Gravel mine plan on Colorado River returning to Eagle County Planning Commission

Owner is also being sued by waterskiers in case involving another Dotsero property

A view of the Colorado River in Eagle County near the location of a proposed gravel mine. A pubilc hearing on the mine has been rescheduled to Oct. 4 at 3 p.m. at the Eagle County building in Eagle.
Chris Dillmann/Vail Daily

Applicants for a gravel extraction operation along the Colorado River will return to the Eagle County Planning Commission on Wednesday requesting a special use permit to begin mining.

County staff has recommended the commission approve the special use permit with conditions.

Ideas for a gravel pit in the Dotsero area along the Colorado River have been rejected twice since 2016, but the project found a new life in 2022 following a ruling from the Eagle County Planning Commission which said the project does not need an exception to the Dotsero Area Community Plan to be approved.

Plans for a gravel pit and asphalt plant in the Dotsero-area location first came before the Gypsum Town Council in 2016 and were rejected at that time. Current owner Mike Young then acquired the property in 2019, changed the name to Rincon Materials, and began making alterations to the plan that had been denied in 2016.

Young is a luxury real estate developer in Eagle County; he founded Sentry Construction in 1985 and has “a vast portfolio comprised of over 30 years experience and 400+ homes built,” according to

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In Dotsero, Young constructed a man-made waterskiing lake which his company described as an exclusive private club offering access to the lake, boats, locker room and camping area along a half-mile bank of the Eagle River.

Former members of that waterski club are now suing Young over the terms of the agreement, court records show, in a case currently underway in Eagle County court.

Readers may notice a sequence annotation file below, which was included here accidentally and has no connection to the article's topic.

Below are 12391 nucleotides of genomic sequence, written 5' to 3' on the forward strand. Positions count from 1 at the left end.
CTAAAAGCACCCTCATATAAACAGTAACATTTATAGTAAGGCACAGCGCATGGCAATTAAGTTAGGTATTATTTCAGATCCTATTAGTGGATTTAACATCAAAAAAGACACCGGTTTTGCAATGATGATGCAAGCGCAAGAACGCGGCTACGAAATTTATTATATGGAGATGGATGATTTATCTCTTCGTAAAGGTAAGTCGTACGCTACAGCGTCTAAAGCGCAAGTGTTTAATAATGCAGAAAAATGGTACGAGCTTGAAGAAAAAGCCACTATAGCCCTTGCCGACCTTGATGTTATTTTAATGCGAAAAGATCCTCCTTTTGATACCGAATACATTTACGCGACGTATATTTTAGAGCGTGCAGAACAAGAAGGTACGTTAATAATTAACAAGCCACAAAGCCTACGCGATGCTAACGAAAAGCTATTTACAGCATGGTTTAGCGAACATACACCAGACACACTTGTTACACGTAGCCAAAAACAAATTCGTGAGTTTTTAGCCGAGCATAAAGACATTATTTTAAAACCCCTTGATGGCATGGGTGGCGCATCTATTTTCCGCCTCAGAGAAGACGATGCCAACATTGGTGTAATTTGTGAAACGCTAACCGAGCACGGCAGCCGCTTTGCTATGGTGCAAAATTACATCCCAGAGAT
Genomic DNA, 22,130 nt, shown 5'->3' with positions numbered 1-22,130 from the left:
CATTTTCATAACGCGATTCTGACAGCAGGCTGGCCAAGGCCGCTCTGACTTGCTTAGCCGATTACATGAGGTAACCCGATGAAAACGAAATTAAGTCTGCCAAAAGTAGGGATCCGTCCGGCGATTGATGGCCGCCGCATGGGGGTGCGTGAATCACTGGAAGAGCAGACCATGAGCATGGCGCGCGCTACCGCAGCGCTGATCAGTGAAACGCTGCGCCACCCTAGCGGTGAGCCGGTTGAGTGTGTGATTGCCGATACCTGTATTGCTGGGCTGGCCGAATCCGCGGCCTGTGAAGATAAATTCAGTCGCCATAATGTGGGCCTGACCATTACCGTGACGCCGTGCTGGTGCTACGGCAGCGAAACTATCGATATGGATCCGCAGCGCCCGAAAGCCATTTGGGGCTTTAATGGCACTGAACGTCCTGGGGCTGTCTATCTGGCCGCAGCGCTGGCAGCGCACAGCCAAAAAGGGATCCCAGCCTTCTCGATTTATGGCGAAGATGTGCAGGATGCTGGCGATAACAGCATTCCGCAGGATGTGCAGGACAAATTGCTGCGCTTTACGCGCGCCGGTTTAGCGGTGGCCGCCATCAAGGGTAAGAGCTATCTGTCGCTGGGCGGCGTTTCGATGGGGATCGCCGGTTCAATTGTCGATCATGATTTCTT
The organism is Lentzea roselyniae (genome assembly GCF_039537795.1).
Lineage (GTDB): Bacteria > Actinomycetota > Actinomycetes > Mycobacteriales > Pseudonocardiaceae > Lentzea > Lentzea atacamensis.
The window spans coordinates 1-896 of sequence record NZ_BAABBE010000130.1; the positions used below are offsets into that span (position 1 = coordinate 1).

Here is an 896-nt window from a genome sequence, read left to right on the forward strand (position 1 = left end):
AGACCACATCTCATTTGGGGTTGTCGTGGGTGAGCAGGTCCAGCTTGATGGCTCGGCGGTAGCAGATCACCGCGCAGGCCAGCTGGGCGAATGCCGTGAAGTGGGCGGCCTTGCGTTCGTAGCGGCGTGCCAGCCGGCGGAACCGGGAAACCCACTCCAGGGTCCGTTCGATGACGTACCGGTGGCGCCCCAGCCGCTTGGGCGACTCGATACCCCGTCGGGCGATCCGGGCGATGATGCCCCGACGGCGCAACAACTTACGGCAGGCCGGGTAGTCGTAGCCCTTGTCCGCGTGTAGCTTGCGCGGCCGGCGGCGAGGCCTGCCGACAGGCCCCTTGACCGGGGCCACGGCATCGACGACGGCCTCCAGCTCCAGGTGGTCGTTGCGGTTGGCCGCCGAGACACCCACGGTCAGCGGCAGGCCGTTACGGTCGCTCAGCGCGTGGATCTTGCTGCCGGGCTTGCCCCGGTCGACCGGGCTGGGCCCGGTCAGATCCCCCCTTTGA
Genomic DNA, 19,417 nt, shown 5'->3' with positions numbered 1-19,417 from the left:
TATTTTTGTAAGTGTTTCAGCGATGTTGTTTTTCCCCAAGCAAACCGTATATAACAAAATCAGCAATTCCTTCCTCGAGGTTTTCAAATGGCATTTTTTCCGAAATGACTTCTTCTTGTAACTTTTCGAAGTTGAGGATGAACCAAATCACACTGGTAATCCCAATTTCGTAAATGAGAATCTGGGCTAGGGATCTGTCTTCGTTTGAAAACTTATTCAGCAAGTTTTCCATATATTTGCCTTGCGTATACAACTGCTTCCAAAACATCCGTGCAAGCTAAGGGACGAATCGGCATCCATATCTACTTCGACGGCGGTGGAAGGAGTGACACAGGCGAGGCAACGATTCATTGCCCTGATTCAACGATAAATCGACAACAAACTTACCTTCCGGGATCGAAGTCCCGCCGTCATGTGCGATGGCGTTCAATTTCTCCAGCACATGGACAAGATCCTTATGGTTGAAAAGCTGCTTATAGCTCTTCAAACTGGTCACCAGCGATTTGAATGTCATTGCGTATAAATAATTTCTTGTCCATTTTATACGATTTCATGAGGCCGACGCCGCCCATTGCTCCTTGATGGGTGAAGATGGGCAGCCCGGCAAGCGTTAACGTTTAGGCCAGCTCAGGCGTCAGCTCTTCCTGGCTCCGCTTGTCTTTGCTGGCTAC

Both the waterski lake and the proposed gravel mine are located near the confluence of the Colorado River and the Eagle River, an area Young seeks to further develop with Rincon Materials. The company submitted a new iteration of the gravel mine plan to the Eagle County Planning Commission in 2020, which contemplated a gravel-only operation using a conveyor instead of trucks on the 108-acre parcel located north of U.S. Highway 6 and east of the Colorado River.

But despite the changes, the effort received a large response from members of the public who spoke out against the mine, prompting the Eagle County Planning Commission, in early 2021, to deny by a 4-2 vote both the special use permit and the exception to the Dotsero Area Community Plan sought by the applicant.

After being denied the exception to the Dotsero Area Community Plan, Rincon Materials filed an appeal, taking issue with the county staff’s interpretation of the regulations necessitating the exception to the Dotsero Area Community Plan.

The planning commission agreed with Rincon’s reasoning, and in June 2022 ruled that the developers did not need an exception to the Dotsero Area Community Plan, and instead needed only to obtain a special use permit for the project.